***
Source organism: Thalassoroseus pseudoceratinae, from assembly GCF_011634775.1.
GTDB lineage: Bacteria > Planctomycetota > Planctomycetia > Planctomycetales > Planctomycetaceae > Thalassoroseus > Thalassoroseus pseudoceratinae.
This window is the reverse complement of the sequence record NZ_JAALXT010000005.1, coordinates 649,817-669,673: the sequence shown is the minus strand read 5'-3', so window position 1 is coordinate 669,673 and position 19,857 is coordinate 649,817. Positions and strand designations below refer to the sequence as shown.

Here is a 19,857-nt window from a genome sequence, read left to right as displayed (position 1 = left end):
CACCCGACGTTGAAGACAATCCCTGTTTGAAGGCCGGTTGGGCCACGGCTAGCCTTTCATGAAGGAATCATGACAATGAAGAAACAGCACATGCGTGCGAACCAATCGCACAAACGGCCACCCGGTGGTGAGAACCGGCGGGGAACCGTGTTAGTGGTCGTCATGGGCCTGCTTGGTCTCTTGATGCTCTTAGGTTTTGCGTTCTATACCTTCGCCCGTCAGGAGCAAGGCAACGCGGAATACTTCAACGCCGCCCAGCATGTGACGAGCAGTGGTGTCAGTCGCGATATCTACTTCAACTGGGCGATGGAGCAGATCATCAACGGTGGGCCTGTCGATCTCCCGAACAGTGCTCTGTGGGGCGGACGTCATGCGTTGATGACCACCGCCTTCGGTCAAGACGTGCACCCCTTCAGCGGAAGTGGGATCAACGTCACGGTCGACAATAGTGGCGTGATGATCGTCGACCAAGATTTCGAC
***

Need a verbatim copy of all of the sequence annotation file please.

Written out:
Source organism: Thalassoroseus pseudoceratinae, from assembly GCF_011634775.1.
GTDB lineage: Bacteria > Planctomycetota > Planctomycetia > Planctomycetales > Planctomycetaceae > Thalassoroseus > Thalassoroseus pseudoceratinae.
This window is the reverse complement of the sequence record NZ_JAALXT010000005.1, coordinates 649,817-669,673: the sequence shown is the minus strand read 5'-3', so window position 1 is coordinate 669,673 and position 19,857 is coordinate 649,817. Positions and strand designations below refer to the sequence as shown.

Here is a 19,857-nt window from a genome sequence, read left to right as displayed (position 1 = left end):
CACCCGACGTTGAAGACAATCCCTGTTTGAAGGCCGGTTGGGCCACGGCTAGCCTTTCATGAAGGAATCATGACAATGAAGAAACAGCACATGCGTGCGAACCAATCGCACAAACGGCCACCCGGTGGTGAGAACCGGCGGGGAACCGTGTTAGTGGTCGTCATGGGCCTGCTTGGTCTCTTGATGCTCTTAGGTTTTGCGTTCTATACCTTCGCCCGTCAGGAGCAAGGCAACGCGGAATACTTCAACGCCGCCCAGCATGTGACGAGCAGTGGTGTCAGTCGCGATATCTACTTCAACTGGGCGATGGAGCAGATCATCAACGGTGGGCCTGTCGATCTCCCGAACAGTGCTCTGTGGGGCGGACGTCATGCGTTGATGACCACCGCCTTCGGTCAAGACGTGCACCCCTTCAGCGGAAGTGGGATCAACGTCACGGTCGACAATAGTGGCGTGATGATCGTCGACCAAGATTTCGAC